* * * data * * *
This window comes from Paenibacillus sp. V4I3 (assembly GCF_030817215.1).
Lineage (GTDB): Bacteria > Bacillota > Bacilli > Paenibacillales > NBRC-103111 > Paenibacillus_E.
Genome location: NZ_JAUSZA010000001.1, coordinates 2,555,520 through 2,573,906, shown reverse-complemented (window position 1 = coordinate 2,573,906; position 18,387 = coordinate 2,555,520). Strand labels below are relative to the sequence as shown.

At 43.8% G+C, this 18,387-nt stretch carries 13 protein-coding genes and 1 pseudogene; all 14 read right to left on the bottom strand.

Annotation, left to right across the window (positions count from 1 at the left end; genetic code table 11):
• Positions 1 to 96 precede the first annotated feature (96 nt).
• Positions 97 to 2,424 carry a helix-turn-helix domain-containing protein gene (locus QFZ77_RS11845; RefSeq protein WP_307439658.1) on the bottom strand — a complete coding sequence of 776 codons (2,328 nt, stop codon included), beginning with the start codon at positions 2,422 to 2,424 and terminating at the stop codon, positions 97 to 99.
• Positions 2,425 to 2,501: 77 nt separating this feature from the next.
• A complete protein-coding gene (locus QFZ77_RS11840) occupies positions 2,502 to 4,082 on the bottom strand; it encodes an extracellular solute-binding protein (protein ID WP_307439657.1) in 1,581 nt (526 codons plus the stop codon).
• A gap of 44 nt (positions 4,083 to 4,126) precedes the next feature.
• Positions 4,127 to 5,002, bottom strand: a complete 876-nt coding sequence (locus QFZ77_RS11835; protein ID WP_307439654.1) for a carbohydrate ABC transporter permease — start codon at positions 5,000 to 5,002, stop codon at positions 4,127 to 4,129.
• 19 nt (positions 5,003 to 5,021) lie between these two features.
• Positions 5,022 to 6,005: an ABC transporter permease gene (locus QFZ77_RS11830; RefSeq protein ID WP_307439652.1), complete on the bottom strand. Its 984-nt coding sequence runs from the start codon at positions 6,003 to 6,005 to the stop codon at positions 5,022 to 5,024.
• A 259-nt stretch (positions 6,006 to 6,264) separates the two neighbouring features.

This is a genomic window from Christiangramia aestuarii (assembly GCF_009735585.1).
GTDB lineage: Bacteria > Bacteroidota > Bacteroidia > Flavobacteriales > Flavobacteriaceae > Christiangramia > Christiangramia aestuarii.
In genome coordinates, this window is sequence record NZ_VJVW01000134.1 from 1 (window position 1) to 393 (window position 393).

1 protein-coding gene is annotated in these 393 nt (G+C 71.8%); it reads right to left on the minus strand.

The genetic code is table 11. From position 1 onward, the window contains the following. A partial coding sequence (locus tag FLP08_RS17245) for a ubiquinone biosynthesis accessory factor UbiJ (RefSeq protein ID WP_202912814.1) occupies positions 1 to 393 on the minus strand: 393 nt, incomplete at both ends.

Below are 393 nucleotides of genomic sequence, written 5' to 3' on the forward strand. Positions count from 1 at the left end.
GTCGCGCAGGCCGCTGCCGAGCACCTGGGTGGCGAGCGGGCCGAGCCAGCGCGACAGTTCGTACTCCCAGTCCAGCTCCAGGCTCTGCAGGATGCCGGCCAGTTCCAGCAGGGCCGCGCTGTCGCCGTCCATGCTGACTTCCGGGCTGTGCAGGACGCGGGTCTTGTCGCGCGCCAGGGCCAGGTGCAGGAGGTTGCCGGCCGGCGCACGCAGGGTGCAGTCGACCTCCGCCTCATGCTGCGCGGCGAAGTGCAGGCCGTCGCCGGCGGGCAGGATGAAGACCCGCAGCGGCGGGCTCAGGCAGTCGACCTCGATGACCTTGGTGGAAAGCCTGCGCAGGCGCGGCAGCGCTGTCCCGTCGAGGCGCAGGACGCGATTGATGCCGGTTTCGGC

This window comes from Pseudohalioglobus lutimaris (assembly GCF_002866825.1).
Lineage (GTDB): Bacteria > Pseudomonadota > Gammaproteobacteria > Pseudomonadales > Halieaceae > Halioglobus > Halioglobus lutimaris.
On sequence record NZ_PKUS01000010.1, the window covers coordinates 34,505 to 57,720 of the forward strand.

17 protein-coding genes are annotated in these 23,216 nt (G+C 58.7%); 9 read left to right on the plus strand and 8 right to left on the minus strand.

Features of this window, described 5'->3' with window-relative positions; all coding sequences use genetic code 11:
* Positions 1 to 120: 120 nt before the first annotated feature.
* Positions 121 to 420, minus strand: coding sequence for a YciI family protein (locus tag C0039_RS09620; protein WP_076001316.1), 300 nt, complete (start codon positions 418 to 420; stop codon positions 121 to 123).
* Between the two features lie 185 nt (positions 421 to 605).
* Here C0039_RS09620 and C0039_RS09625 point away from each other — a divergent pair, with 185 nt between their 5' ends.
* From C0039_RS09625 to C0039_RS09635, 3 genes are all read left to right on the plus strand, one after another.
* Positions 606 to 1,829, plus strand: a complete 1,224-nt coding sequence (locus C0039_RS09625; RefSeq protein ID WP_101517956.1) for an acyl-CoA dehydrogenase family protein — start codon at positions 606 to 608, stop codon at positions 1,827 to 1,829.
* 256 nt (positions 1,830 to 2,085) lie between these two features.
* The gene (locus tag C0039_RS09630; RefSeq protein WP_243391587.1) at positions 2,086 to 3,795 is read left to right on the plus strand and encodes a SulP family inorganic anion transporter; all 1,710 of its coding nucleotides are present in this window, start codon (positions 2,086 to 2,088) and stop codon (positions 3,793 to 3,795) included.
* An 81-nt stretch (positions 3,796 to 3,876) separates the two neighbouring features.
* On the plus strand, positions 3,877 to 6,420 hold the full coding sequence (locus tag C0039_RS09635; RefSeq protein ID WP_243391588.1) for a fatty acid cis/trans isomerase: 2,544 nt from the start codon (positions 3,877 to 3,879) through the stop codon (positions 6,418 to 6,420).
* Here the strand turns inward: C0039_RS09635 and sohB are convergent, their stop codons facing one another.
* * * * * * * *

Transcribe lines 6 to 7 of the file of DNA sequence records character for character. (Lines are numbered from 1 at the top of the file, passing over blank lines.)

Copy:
• Positions 1 to 96 precede the first annotated feature (96 nt).
• Positions 97 to 2,424 carry a helix-turn-helix domain-containing protein gene (locus QFZ77_RS11845; RefSeq protein WP_307439658.1) on the bottom strand — a complete coding sequence of 776 codons (2,328 nt, stop codon included), beginning with the start codon at positions 2,422 to 2,424 and terminating at the stop codon, positions 97 to 99.